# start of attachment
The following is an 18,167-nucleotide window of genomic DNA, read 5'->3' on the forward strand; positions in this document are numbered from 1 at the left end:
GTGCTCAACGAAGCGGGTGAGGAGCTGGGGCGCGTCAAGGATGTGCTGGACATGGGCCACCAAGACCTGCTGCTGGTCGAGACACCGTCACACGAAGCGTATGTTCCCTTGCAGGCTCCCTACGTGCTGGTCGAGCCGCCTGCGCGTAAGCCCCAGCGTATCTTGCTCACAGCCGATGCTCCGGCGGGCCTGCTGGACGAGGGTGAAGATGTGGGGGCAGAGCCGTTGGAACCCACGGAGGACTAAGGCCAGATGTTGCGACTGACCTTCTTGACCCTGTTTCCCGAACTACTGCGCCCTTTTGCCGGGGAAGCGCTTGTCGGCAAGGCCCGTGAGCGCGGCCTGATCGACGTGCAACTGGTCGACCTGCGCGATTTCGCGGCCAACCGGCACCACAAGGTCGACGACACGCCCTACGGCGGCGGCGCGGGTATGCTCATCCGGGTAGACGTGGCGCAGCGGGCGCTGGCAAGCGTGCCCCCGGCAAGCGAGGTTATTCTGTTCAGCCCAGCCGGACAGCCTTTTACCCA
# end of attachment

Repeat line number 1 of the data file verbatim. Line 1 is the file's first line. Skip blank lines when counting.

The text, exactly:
The following is an 18,167-nucleotide window of genomic DNA, read 5'->3' on the forward strand; positions in this document are numbered from 1 at the left end: